I x. ( r-.: ' mmim - ' Max Flex USS FLINT (AE-32) TABLE OF CONTENTS The eruption of Mount Pinatubo in the Phihppines in 1991 brought liiany unexpected events in the U.S. military. The closing of Clark Air Force Base and Subic Bay Naval Base were two major events. Little did the crew of the USS FLINT (AE-32) know this would have a major impact on their lives, too. March 5, 1992 found FLINT westward bound for two weeks of REFTRA in Pearl Harbor, Hawaii. On April 5, 1992, that westward journey was resumed, with the FLINT headed to Subic Bay with a very unique mission: download and redistribute ammunition from Naval Magazine Subic Bay to all stations throughout the Western Pacific. The third deployment in 2 years for FLINT was a unique one indeed. To witness the ending of an era in Subic Bay, the downloading of USS INGER- SOLL (DD-990) and embarking HSL-37 det 2, to enjoying the nightlife in Hong Kong, the crew experienced opportunities never to be done again. " Max Flex " became the way of life. I Before sunrise on August 20, 1992, FLINT quietly fsailed under the Golden Gate Bridge, shrouded by the warmly familiar dense fog of San Francisco. Anticipation of being with loved ones, eating America fast food, and going home ran high as FLINT diligently sailed up to the river to Concord Home. The following pages are just a few captured moments of the summer 1992 cruise. They are moments we will all remember as a job well done. — Editor I . COMMANDING OFFICER , JSk J m Commander Alan D. Thomson Commander Alan Douglas Thomson was born in Pensacola, FL, Graduating from the United States Naval Academy in 1972, CDR Thomson ' s surface warfare career began with his assignment to ROBERT L WILSON (DD-847). His career has includ- ed service aboard the USS LAWRENCE (DDG-4), USS MCINERNEY (FFG-8) and USS MONONGAHELA (AOR-1 78). His last shipboard tour was as the Executive Offi- cer, USS ROANOKE (AOR-7). His signifi- cant shore assignments have included instructor duty at Dam Neck, Virginia, and most recently, on staff Chief Naval Educa- tion and Training, Pensacola, FL, as Branch Head of Surface Combat Systems Training. CDR Thomson is a graduate of Surface Warfare Officer School, Department Head Course, A rmed Forces Staff College. In addition to his Bachelor of Science in Oceanography, he obtained his MBA from University of West Florida. CDR Thomson is decorated with a Navy Commendation Medal with Gold Star. Commander Thomson is married to the former Judith Lynn Hall of Virginia Beach, Virginia, and has two sons, Aaron and Gre- gory. ' i ' c Ijd g 2 EXECUTIVE OFFICER LCDR James E. Cash : ' ' ■ Hf Lieutenant Commander James E. Cash was bom in Eldorado, Illinois. After completion of his Bachelor of Science in Education, he enlisted in the United States Army, serving as a trombone soloist with the U.S. Army Field Band. After receiving his commission from Naval Officer Candidate School in 1979, LCDR Cash was assigned to the USS CONSTELLATION (CV-64). He trans- ferred to Fleet Training Group San Diego, as Senior Electronic Casualty Con- trol Instructor and CIC NTDS Instructor. LCDR Cash was assigned as Weapons Officer onboard USS BARBEY (FF- 1088) after completion of SWO Department Head Course. Follow on tours included Commander Destroyer Squadron Five as Combat Systems Officer; Surface Warfare Officer School Pacific as Combat Systems Department Head. LCDR Cash ' s decorations include the Navy Commendation Medal, Meritori- ous Unit Commendation, Armed Forces Expeditionary Medal. LCDR Cash is married to the former Lauren Gail Stewart (LCDR L.G. Cash) of Foxboro, Massachusetts. COMMAND MASTER CHIEF HTCM(SW) Leo Ballard Master Chief Ballard enlisted in the Navy in November 1966. After com- pleting Basic Training, he was assigned to the USS SKAGIT (AKA-105). Fol- low on tours included: USS CATAMOUNT (LSD-1 7), USS SAN JOAQUIN (LST-960), USS HARTLEY (DE-1029), USS STRONG (DD-758), Nuclear Components Welding School, San Diego, USS CANOPUS (AS-34), USS HUNLEY (AS-31), USS PROTEUS, (AS-19). He completed a tour of duty as an instructor at Fleet Ballistic Missile Training Center, Charleston, and returned to sea onboard USS ARKANSAS (CGN-41). He attended the Senior Enlisted Academy in Newport, Rl, and transferred to Trident Submarine Base, Bangor, WA. in January 1990, he reported to USS FLINT (AE-32) for duty as Command Master Chief. 92 1 |a 4 N|v I ANGIN ilN mJT liberty Boat! Liberty Boat! Survey says: SM1(SW) McRae at the helm. I, Quick, look busy! !e old days TTie gang ' s all here! Hee, Hce, Hce .J ip X BI V Yeah, right! rsk, Tsk, Mr. Gibson 1 ' rftf « i %»» SHIP ' S COMPANY " ENGINEERING " i . 3 ' Larry E. MTlSs Chief Engineer LT Susan M. Buxton Damage Control Assistant LTJG Richard Blanco Auxiliaries Officer LTJG Robert Gibson ElectHcal Officer CW02 Bill Fcsmlre Main Propulsion Assistant MMCM(SW) Don Simpson Engineering Master Chief leading Mcichinisl Mate MMFR Bobby Edwards Hendricks tSW) Benigno Basa Leading Engineman Dacumoft ' fcf MM 3 Gary Gill f -A Stephen Moore MM 2 Allen Hallstrom ran Nguyen urfts Dean EN2 John Henderson rl Ferdinand Ortega 19 , ( |IH|f-k W} J k In ' W ' sS ll i H»V v l 1 HBmii j EMCS(SW) Joven Hernandez Leading Chief Petty Officer IC3 Kari Dorstad Chacon Leading Petty Officer EM2 Rodrigo Felipe EM3 Timothy Jackson EMFN Jimmie Keller 92 EMFN Todd Repsold R Division DCCS(SW) Elijah Morris Leading Chief Petty Officer FN Miguel Alvarado (Or Leading Petty Officer DC3 Benjamin Antonian DCS Stephen Barnett HTl(SW)Tamra Bongolan HT2 Keith Stinson HT3 Eric White CAH-. I»l ■ B a ' : - ' » k . ■ V " v« ' ! V ' ' y i BT3 Jon-Paul Hirt BT2 Frank Irons BTFN Howard Larman III BTFA Vincei Lewis 9 M Division Ferris Leading Chief Petty Officer MM2 Joselito Baul M Crowe Leading Petty Officer MM3 Mark Bradford MM3 Jcffery Brown MM2 Robert Brown MMFN Reginald Knowlton MM3 Michael Pakula FN Juan Martinez MM3 Ramon Muliufi MM2 Juan Vargas MM2 Patrick ONeili FR Gregory Walters DECK 2 Ship ' s Bos ' n Johnson First Division Second Division Bryant Ship ' s Gunner Doty l« ) iiii(] Petty Offirer Roderick Acker First Division SN Robert AustermiUer SA Thomas Raskins Herman Leading Petty Officer SN Michael Bumim SA Walter Henley III SA Tracey Lewis K ' JKOU JI SA Christopher Lumpkin SA Yagnesh Majithia SA Wesley M.ison SA Joseph Rosenblatt III BM3 Edwin Morrison SN Rontancito Santos W r BM3 Thomas Slifer kM! SN Tommy Taulbee 32 in Thomas Vasconez ir ! ■ L SN Anthony Thompson onald Unison SA Masha White SN Bobby Wilhoit Second Division BMC(SW) Michael Graves Leading Chief Petty Officer 1 SA Robin Brooks Arthur Cornelius SN Efrain Flores SA Michael Can- SA Rodney Carter BM2 Thomas Kuntz SA Michael Fountain BB Ruminsli Leadir SA Christc Cochran Hill ,j sSK0 SA Craig Lussier SN Luis Mazurea McClurg SA DenisV Michaniw Rinehart SN John Roha SN Troy Sanchez a Rodriguez SN Cory Sous Third Division V Leading Gunner ' s Mate GMGSA Michael Graham GMGl Danny Hazlip SN Noel Ingram J i • ' W1 P- James Leading Fire Centre mmt r rt f GMGSA James Graham Hamlin Jensen iiim iiiiiM SA Christopher Jusino k SA very IcWiUianw Morgan Eric Sarraillon FC3 Aaron Keddington IG2 Randy Mazzaco ■r: ».«» ,..p..- FC3 Lester Sullivan GMGSN Re Landers GMG2 Scott McKinzie »A Richar Quiles SA Ronnie Wallier SA Christopher MiUer lasllio Ri GMG3 Tiger Woodyard - .1 : ' . Rase Division EMC Rolando Fontecha Leading Chief Petty Officer • Jjgarg ygcg MM3 Romeo Academia MM3 Christina Black ¥ SN Michael Cassidy Leading Petty Officer FA Bernardino Directo BM2 Hoskins illiam Freier ■ Mtt 4 MMl(SW) Wesley Parsons SA Robert Poskus EM2 Nelson Ramos EMI Joselito Reyes SN Cedric Thomas " OPERATIONS " 92 LT Henry Hul Operations Officer IG Mark Fiori CiC Officer LTJG Gail Calandrino EMO ENS Phil Cardweil Communications Officer OI Division OSC(SW) Ml Harris Leading Chief Petty Officer OS2 James Byrd OSS William Kramer S 2 OSS Troy CampbeU OSS Margaret Carino OSSN Tawana Nolen OSSN Fonda Wilson OSS Shawn Crane OS2 Barry Winick OE OW Division vj ETC Toni Di Leading Chief Petty Officer ET3 Steven Adamowski ET3 Wesley Robb ET2(SW) Antonio Garza Leading Petty Officer EW3 Rolando Andal ET2(SW) Clinton Brunner EW3 James Carr EW3 PhiUip West oc Division McRae Leading Signalman RMSN Richard Brown RMS Marcya Hiett « 2 RMl(SW) Michael Rosenberry Leading Radioman SM3 Lorrie Burch RM3 Williard Crawford RMSN Denise Homer RM3 Vicki Jorgensen RMS Steven Cunningham SMSN Pendanl Moore V( A. - RMS Melia Poeling SM3 Scottie Strong Whitley " ADMINISTRATION " ¥» LTJG Paul Schlise Navigator Admin Officer LTJG Mil Yi, CHC Ship ' s Chaplain PNC(SW) Margie GareUa Leading Personnelman YNl Joyce Starks Ship ' s Secretary MAC(SW) Jessie Adams Master At Arms X Division PC2(SW) Robert Alexander BM2 William Austin RP3 Rodney Jones YNSN Aaron Johnson PCSN Michael Lee YN3 Tamela Lewis PN3 Mark Meinhardt PN3 Scott O ' Conncr SN Jonathan Rabina i ' -2 " NAVIGATION " 49 Navigation Division QMC(SW) Magagio Eliapo Leading Chief Petty Officer QM3 David Peterson QMl(SW) Jack Blevins Leading Petty Officer SN Stephen Reese QMSN Mildred Vargas 50 Medical Dental 92 Medical Division HMl(SW) Tony Pickrell Leading Hospital Corpstnan HM2 Brian Isaacs HM3 Tricia Kratzer Supply 53 " McMahon Supply Officer 92 MSC Alexander Cruz Leading Mess Specialist LTJG Doranea Clark Disbursing Officer SKC Nfiguel Mendoza Leading Storekeeper ; IBr:A " j k SKl(SW) Noel Filipinas Leading Petty Officer SKSN Linden Bilag S-1 Division SK3 Wilfredo Felarca SK2 Patrick Burbridge SKSN Omar Campos SK3 John Galvan SKSN Jose Mabugat SKSN Kevin Dukes SKSN Michael Nichols 92 S-2 Division MSl(SW) Cesar Balancio Leading Petty Officer S-3 Division " AIR DEPARTMENT " Officer In Charge LTJG Pat Mrachek LTJG James Reid cwo2imnM Assistant OPS Admin Division Calimlim Officer Maintenance Officer 9 HC-11 Det6 Leading Chief Petty Officer AT2 Cheryl Age AMS3 Anthony Hester ADl Jesse Antes AMHl Ernest Bitsilly AD3 Dionisio Macanas AE2 Bonnie Brown Marquardt McAllister r.o AMH3 Ted Page ADS Benjamin Pankey Rennie Jcnntfer Rhinehart AE2 Victor Rurmb " " AEl Geoffrey Santner ADS Steven Staufenbiel AD2 Timott Timmons EOD n Mobile Unit Nine DET9 teven Paulus Officer in Charge GMC(SW AW DV PJ) Raymond Mautz Leading Chief Petty Officer OSl(SW PJ DV) Richard Hastings EM2(DV) Doug Keams 92 CALLS taiunri ' " ieuser m -: B RH M — - w iai w HAWAII R CLAYTON A CLEMMENS E CLIFT » CLOUES J CLOUCH B. COBK W O COBURN K E COC R COF ' M H C4 D L COi W, S. COI J COLLIi L L CC A CO B M B E J L R E H N R,F W, CI K. I C . E E P. » R O A. L. f W, C J. B, COX R EIWEIL Sic B E EMBREY COX J M EMERY ENS J M EMERY GMk: W V EMERY Sic S C ENCER Sk R ERICKSON J4«: S. J ERWIN m W. A ERWIN win C J ESTEP WS C E ESTES Sk F, J ESTES ► Fk L E ETCHASON KRjc R H, EULBERC SF)c E F EVANS Sk M E EVANS Sic P A EVANS Fic W. O EVANS COM A, A EWELL Sk C. EYED Sk )Mic AE FAj ' fK,, c ffTFECURCU iK; J FESS Jk c B FIELDS «c R FIELDS t. RE FIFE C. A FILKINS Sk H A FIRTH :« - LH FISCHER Sic COX I MATTK Fic RMk MATTk Sk COX Fjc Sk e ' ' W. ' M .- Oath of Enlistment MSC Villegas preparing for liberty call " -Vi .!,_VJt -.- " ' ' iSSX) Ouch! This hurts! -. V- Sr ' l ' ff I Pearl Harbor, Hawaii is the gateway to the Western Pacific. For FLINT it was a stop over on the way to and from our unusual deployment. REFTRA and Tigers were the highlights during our lengthy stay in beautiful Hawaii. The ultimate sacrifice for God and Country Philippines Mount Pinatubo The most talked about stop on any WESTPAC is Subic Bay, the " PI " . Olon- gapo and Magsaysay Drive are well known stops for any sailor on WEST- PAC. This time was an unusual down: to aid in the closing of Subic Bay Naval Base. To help bring about the end of an era is a strange thing to do. To many FLINT sailors, to be the last in WEST- PAC to pull in for liberty, it was a great honor indeed. Japanese Chinese Rest 44 M«9«aysay Drive, Olongapo City 22G0 Philippines SASEBO For MAI Pamela Medearis, this WESTPAC would prove to be a dream come true. In 1952, MAI Medearis was born Etsuko Gloria Yasuda, the daughter of a Marine Corps doctor and his Japanese fiancee. Days after she was born, her father was killed. MAI Medearis was placed in an orphanage for 4 years until she was adopted by a family from San Francisco. In the summer of 1992, FLINT made numerous stops in Sasebo. On July 13, after many months of searching, MAI Medearis and her mother were reunited after 38 years of separation. A dream come true. Sasebo was a sleepy little stop for the FLINT crew. Nagasaki was not too far away and brought home a lot of thoughts and feel- ings along with the brutal reality of war for those who ventured out. A large Japanese-style shop- ping mall near by opened up the minds of many a FLINT sailor into local customs and expenses! How many of us can claim that we paid $20 to eat at McDon- ald ' s in Sasebo, Japan? YOKOSUKA Im WH 7 t¥t- . ' m i® W WMS aIH miMY ' MM ' . a : %. - s:v ? " m c wf W mC " m mm | , t V Yokosuka was a quick stop for FLINT. Even with the little time we had, we were able to get out and sample the local culture. Some were fortunate enough to make it to Tokyo and see what " big city life " in Japan was like. For many others, this was an opportunity to sec old friends from previous duty assignments. The base offered many activities, from basketball to movies, and most importantly, phones to call loved ones. All in all, this was a pleasant stop and an opportunity to make that much need exchange and laundry runs. HONG F fc! " ! a mmmjjmB ■ iji . JSJ K M J - ' " 7 ' ' lii Si vinfi 1 AiJ: i " 1 v ' n ' li ' M i vB ' ' ' ' ' ' Nfli ■1 .....,,,„. P KTT 1 9 IH%| ' m i-i . 1 r 1 KONG Hong Kong was a well deserved lib- erty port for the FLINT. From Stanley Market to the streets of Kowloon, shopping bargains were successful in enticing many FLINT sailors to spend their hard earned dollars. The diverse nightlife offered something for every- one. A port that definitely had a little something for every FLINT sailor. SINGAPORE Hi Singapore was an unexpected stop for FLINT. Shortly before leav- ing Hong Kong, FLINT received word that the INGERSOLL was in a collision and needed to be down- loaded. Off we went. Singapore was a pleasant stop. Very clean and offered the most in electronics. The Singapore Sling show was most popular. The initial reason for com- ing to Singapore was a somber one but it turned out to be a very relax- ing time for all. _ ' - ' ' ' 1 1 Ht:4 GUAM : 5., Wk .3=? e--- ;i= ' ' . ' ' ' ■ ■i •s. i J • .-■- " --. T ' ' s ?- ■ IW - ' ' " f f- 5— . ■ ■- Guam was a short stop for the FLINT. It was the closest thing to home. The large exchange offered much shopping and electronics were the thing to buy. The island offered much diving, sight seeing and Ameri- can fast food. POHANG Pohang was finally a chance for HC-11 to prove themselves. Flight Quarters sounded early for the crew and aviators of FLINT each day of our stay in Pohang. It was worth it, for HC-11 and FLINT set the record for the most amount of ammo moved in the shortest amount of time. For our new chaplain. Chap- lain Yi, this was an opportunity to return to his motherland for the first time in 7 years. For those of us on liberty with Chaps, it was a fascinating learning experience. Jt M. m k Designer: SN Flores The following pages show the everyday life of a sailor on board FLINT. From chipping paint in Deck to welding in R Division, the true vision of a navy sailor comes to life. For those not in the Navy, here is a small glimpse of our " six month vacation " to the Western Pacific. I hope you enjoy it as much as we did. A Gang A Gang is one division whose work takes them all over the ship. Whenever a piece of auxiliary equipment need maintenance or repair, A Gang is on call. From the emergency diesel generators to the reefers; from washers and dryers to air com- pressors, they know their job. These Enginemen and Machinist Mates stand Sounding Security watches and keep FLINT ' S small boats running in order to make " Liberty Call " a reality. ' 3 Axi m E Division E Division is composed of Electri- cian ' s Mates and Interior Communi- cation Electricians. The EM shop supplies the electrical power to FLINT and maintains the lighting and electrical distribution system. The IC shop is responsible for alarms, telephones, navigation, and most importantly, the movies! For E division, cruise has been a most " enlightening " experience. r ' m asiM-. ,,».!, 4lLirr 83 R Division R Division is a " jack of all trades " division. The division is responsible for training the crew in damage control, maintaining the sewage control system, all shipboard welding, emergency fire parties, and machining necessary parts. For some it is the most demanding job they will ever have. For others is the best time of their lives. Hats off to R Division in keeping FLINT safe and ready to fight on a moments notice. M Division H : km amsf m : The continuous operation of the many engines, compressors, gears, and other odd machinery aboard FLINT depends upon the skill of the Machinist Mates of M Division. They are responsible for the operation, maintenance and repair of this machinery and excel at it. Working side by side with B Division, these " snipes " keep FLINT steaming to its next commitment. B Division B Division is responsi- ble for the efficient opera- tion, maintenance, and repair of the ship ' s boilers and associated equip- ment. These " snipes " spend their " hole " watch- es keeping a close eye on temperatures and pres- sures of FLINT ' S 3 boil- ers. Through the heat and noise, the BT ' s make sure there is plenty of steam to " answer all bells. " 86 First Division Keeping the weather decks forward of the superstructure ship shape is the job First Division. In addition to preservation and main- tenance, like their ship- mate ' s in Second Divi- sion, First Division stand bridge watches, man unrep stations and boat crews. These men and women have a job that combines tradition and skill. These sailors are definitely " salty dogs " . Second Division Second Division is responsible for the mainte- nance and upkeep of the Flight Deck and Aviation gear, the Captain ' s Gig, Officer ' s Motor Boat, two utility boats and the motor whale boat. The BM ' s of Second Division also augment bridge watches, man flight deck crews, and unrep stations. The pride, professionalism, and flexibility consistently displayed by the sailors of Second Division makes them second to none!! ■» A f %% f tf ' Division »•+ I Third Division is responsible for the ship ' s numerous cargo holds, 3 " gun mounts, CIWS, ready service lockers, 50cal gun mounts, and the versatile cargo deck. Third Division is made up of Gunner ' s Mates and Fire Control Tech ' s augmented by Magnum Force For West Pac ' 92, who all turn-to, breaking out the required cargo, getting ready for onload or offload s, VERTREP or CONREP. Third Division always gets the job done safely, professionally, and ahead of schedule. 89 RASE RASE Division is made up of Boatswain ' s Mates Electrician ' s Mates, and Machinists Mates. This division is responsible for maintaining the CONREP winches, tensioners, forklifts, and cargo hold elevators. This equipment is vital in order for FLINT to perform her mission. Underway replenishment is what FLINT is all about and RASE makes it happen. 90 1 • ' J ADMIN f Admin is the axis around which all the paper- work on the ship revolves. The personnelmen are responsible for over 400 enlisted service records, related orders, and anything else that comes up or down the chain of command. The yeomen are responsible for the officers onboard the ship. Included in Admin is the ship ' s Chap- lain. Chaps takes care of the spiritual and men- tal well being of the crew, day or night. The postal clerks ensure that the crew is kept happy on a daily basis with two little words, " Mail Call " . And last, but definitely not least, is the Master at Arms force. MAI Meaderis and her crew keep discipline in tack onboard FLINT. 91 Navigation " Sailing, sailing, over the bounding main ... " Keeping FLINT pointed in the right direction to get us from Point A to Point B is the sole responsibility of the Navigator and his QM ' s. From bridge watches to shooting stars and sun lines, the Quartermasters keep an accurate plot of the ship ' s position using the most mod- ern equipment and yet most basic princi- ples. Without these dedicated watch- standers, FLINT may never find Point A. Medical Some of the most patient people on FLINT are the Hospital Corpsmen of Medical Department. From seeing patients in sick call to ensuring that medical and dental appoint- ments are made and kept, Medical is an extremely busy place. If it ails you, ask the Doc!! OI Operations Department is made up of three distinct divisions: OI, OE OW and OC. The Operations Special- ists of OI keep the " Big Pic- ture " as FLINT sails the bounding seas; the Electron- ic Technicians keep the equipment running, the Elec- tronic Warfare Specialists keep their eyes and ears open for " them " . The Radiomen and Signalmen keep us in touch with the outside world. Without this department, FLINT would not be able to " operate " . 94 oc OE OW fl . , 95 Supply Supply Department onboard FLINT is com- prised of four divisions: S-1 is the ship ' s stores division run by the SK ' s. The store- rooms carry over 2,000 line items, repair parts, tmd con- sumables and the SK ' s mfm- age over a million dollar budget annually. S-2 is the food service division that provides enlisted members and officers with nutritioncd meals through outstanding preparation and service by the mess specialists. S-3 includes the Ship ' s store. Barber Shop, Laundry and vending machines. The SH ' s provide convenience cind reliable services for the crew. And where would we be on liberty without the DK ' s in S-4 division? Broke!! These are the guys that make payday a reality. 96 Air Det From the moment HC-11 Det 6 arrived onboard, they played a vital role in the success of WEST- PAC ' 92. Early in the cruise the Air Det provided logistical and training support for REFTRA. Later, they flew many hours hon- ing their VERTREP skills in preps for the largest Airhead Operation in WESTPAC history at Pohang, Korea. The Air Det transferred over 2,000 tons of ammunition in less than five days. By the end of WESTPAC, Sideflare 72 and 73 accumulated nearly 800 mishap-free flight hours. EOD Onboard for WESTPAC 92 was Detachment Nine of Explosive Ord- nance Disposal Mobile Unit Nine, homeported at Mare Island Naval Shipyard, Vallejo, CA. They provid- ed FLINT and the WESTPAC op areas with a mobile and highly effi- cient EOD team that could meet any explosive incident head-on. Along the way, the Det had opportunity to liaison with a Royal Navy EOD Salvage team and a R.O.K. Special Forces team. Addi- tional highlight of the cruise includ- ed the Korean onion farm ordnance incident, providing EOD response and support to the severely dam- aged USS INGERSOLL (DD-990), and being one of the last EOD detachments to operate out of Subic Bay Naval Sataion, Philip- pines. It will never be the same, but we won ' t be soon forgotten. 1 3,3k. 99 " They $ay the chaplain has a church in every port. w yjH 1 nl f Kiui ' ' n B I H tfei -1 ■■■■■■ H . ■■■ ■HHi ' 106 107 USS Flint (AE-32) Basketball Te 1992 Noh KHi Arena Jiiantps 108 msm Flight Deck Crew " ■« 1F 1 ■L , 1 j[ " " ' ' ' " j Biife ' 1 109 . DC Standdown liss EK Standdown was an opportunity for all crew members to " strut their stuff " and prove their damage control abilities. The DCA and her instructors from R division put on a show demon- strating everything from pipe patching to donning an OBA, from hose han- dling to emergency egress. With plen- ty of opportunity to get well, all hands jumped in head first and not only demonstrated their excellent skills but le arned along the way. Thanks to the superb instructors from R Division, the day was a total success! Ill Tiger Cruise 112 Taco Night!! Sundae Night » 11 •» 113 HOMECOMING WELCOME HOME I August 20, 1992 115 Promotions LTJG Richard Blanco LTJG Doranea Clark LTJG Mark Fiori Surface Warfare Officer LTJG Paul Schlise LTJG Bob Gibson Surface Warfare Supply Corps LTJG Doranea Clark 116 Advancements OS3 Troy Campbell QMl Robert Chanterie OSS Shawn Crane SK3 Wilfred Felarca OSS Gary Gipson HT3 Wayne Holbrook EMS Harold Jackson OSS Andrew Johnson HMS Tricia Kratzer BMS Michael Lisenbee SMS Pendana Moore MMS Jeremy Sisson BMS Tim Stateczny HTS Eric White OS2 Barry Winick ENS Juette Danns Enlisted Surface Warfare Specialist MMC(SW) Alan Ferris MMl(SW) Scott Crowe BTl(SW) Tim Sullivan SHl(SW) Herbert Orr MMS(SW) Rodel Dungca MAC(SW) Jesse Adams RMl(SW) Mike Rosenberry MMl(SW) Wesley Parsons BMl(SW) Thomas Ruminski W-er SLStacs SN Cfaristofifaer Lee 41i6 3oz MSSN Braodan Dvkm 11 Ik 4 az OSSN Tros Lea Lee 31b 18az BM2 Steven Ada Bose 7fe62oz BM2 David Mrs. Benzel CaKi9 ie aca SftsOoz BM3 bene 3 Ib 15 oz Q f2B0bert 1m 13 oz 92 MM2 Daniel Lisa OneiD Casev " 8 lbs 4 ' oz MM2 ABen Beth Halstrom 7acheT Allen 7 lbs 4 oz -AMS3 Harrv Marvlin McaDister Daug iter 6lis 2 oz SN Feliciano Rose Rios JulJen Sean 7 l s 6 oz WESTPAC 1992 lis cruise of ours started the ninth of March wrfh lots of exc±tenkeai any plenty of starch We went to HamaS for a short Ihtie stay and we started our isJt with the crew out to play The observers came era and asked us to pay saying it uas time for the ship to go through REFTRA We thought it was goina to be really tough bat it ended up being some pretty soft stuff We left out from there heading west once again knowing at our next stop the work u ouki begin The next time we docked u as in a land called Pi on a hot humid day with a beautiful sky The ship did it ' s loading setting records of course since there was the forming of the Magnum Force The force uas made using parts of the crew and the uork that they did uas outstanding n ' s true Upon us leaving P.I. heading tott-ard Sas-ebo what was king ahead the crew didn t know The ship anchored out as far as the eye could see and we had to ride boats to get liberty Then there u as ' okosuka another port in Japan So far ue were sticking to our original plan Upon OUT depaatetre beadiog back to P.I. the Peso ' s mrare teadif for the tiangs we. coudd ha On tiBs aext adveirtmre the sea ' s were so cafaai you co dteM we were headed to the isiastd of Guam Witfasead ali set we were tead ' to 30 d viliese ' s tmr next stop back in old Sasebo TIms tiBK viien we 1 the locals said " See Ya, hope you have a good tsae when 90a get to Korea. ' Once we arriced it was the Air EKet ' s turn to show us all the tim s that tbey d learned The money we spent uas on leathers and shoes the shoffs were not many but aith plenty to cboose More than half of the cruise has already gone by nou where are we beaded once again to P.I. The next trip w,a.s shon about a day long and the next time we stopped we were in Hong Kong This port that we picked was done deliberately for th ' e sp ' cial purpose of some good liberty The tours that v.e took ueren ' t alw-ays fre« but once in Kowioon started our shopping spree The ship got painted by roe re K a feu and the leader of them was old Man. Sue We thnti rt we a«re to go to SaipoB bot dielast ttere was a olplaa Tlien Singapore was our BoA port of csM toreader , to ehrdkelNGEMtSOLL As we pided into port aad looked aft her aide the gaA tlBt we saw kwiced Oirf feet wide next in the very sajr.e - a . in Sasebo and Yoko w bad sooK deja% ' due to faeac iai and extia dae we i£d qtay Then it was ba ck to P. I. I ' m here to leD for one last isst and a final fare»)efl We took off for just three weeks awm " o-ur Last stop is Hauaii for a three day stay The tigers were ha ipg to be wHk tiieir bived a and bead for the bar WESTPAC ini ' — BMl Scx3« Mac 4 119 STAFF Editor: LT Susan M. Buxton Art Design: HTl(SW) Tami Bongolan Assistant Editor: LTJG Bob Gibson Photography: LT Susan M. Buxton EMFN Jim Keller Layout: LT Susan M. Buxton LTJG Bob Gibson Photo and Art Submissions LCDR Cash LTJG Calandrino LTJG Gibson EW3 West SN McClurg Tech Assist: LTJG Schlise LTJG Yi LT Miles ET2 Garza PNC Garella HT3 Wayne Holbrook SN Chris Lumpkin and anyone I have forgotten to mention!!! Well, we finally made it home. It was a long and lonely cruise, but a unique and honorable one all the same. We were given the opportunity to s ee the end of an era in PI. The distinction as the last ship to visit PI is not one to sneer at. We made many stops along the way and learned a lot. For some, this was their third cruise in 2 years. For others, we were given a chance to see the rest of the world. In the true meaning of " Crew ' s Book " , I thank all those people that helped me make this book a reality and hopefully these will become memories you can tell your grandchildren about some day. Best luck to all who have served. Fair winds and following seas — Editor 120 m Walswortti PublisMng Conipatty Marceline. Missouri 64658 USA Vic Nigra, 10755 Anaheim.UMesa, CA 92041 (619)660-8101 HH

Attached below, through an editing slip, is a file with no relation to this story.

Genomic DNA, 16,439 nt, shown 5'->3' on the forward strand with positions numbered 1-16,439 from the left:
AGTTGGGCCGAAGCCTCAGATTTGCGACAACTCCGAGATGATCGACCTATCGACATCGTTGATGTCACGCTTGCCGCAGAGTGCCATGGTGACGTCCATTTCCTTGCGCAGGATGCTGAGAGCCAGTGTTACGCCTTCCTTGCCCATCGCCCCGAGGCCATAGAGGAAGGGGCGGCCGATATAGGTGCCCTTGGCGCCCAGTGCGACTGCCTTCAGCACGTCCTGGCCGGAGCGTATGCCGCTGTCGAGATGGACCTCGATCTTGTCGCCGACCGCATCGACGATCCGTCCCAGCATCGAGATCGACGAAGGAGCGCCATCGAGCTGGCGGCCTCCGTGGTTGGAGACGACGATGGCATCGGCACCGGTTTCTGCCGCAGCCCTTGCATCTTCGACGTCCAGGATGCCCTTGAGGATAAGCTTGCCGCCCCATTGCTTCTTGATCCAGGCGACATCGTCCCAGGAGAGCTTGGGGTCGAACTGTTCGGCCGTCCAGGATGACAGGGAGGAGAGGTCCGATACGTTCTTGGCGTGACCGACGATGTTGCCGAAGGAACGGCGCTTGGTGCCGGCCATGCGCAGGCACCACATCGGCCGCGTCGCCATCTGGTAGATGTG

Suggestions in the Flint (AE 32) - Naval Cruise Book collection:
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Looking for old family members and relatives? Do you want to find pictures of parents or grandparents when they were in school? Want to find out what hairstyle was popular in the 1920s? E-Yearbook.com has a wealth of genealogy information spanning over a century for many schools with full text search. Use our online Genealogy Resource to uncover history quickly!
Are you planning a reunion and need assistance? E-Yearbook.com can help you with scanning and providing access to yearbook images for promotional materials and activities. We can provide you with an electronic version of your yearbook that can assist you with reunion planning. E-Yearbook.com will also publish the yearbook images online for people to share and enjoy.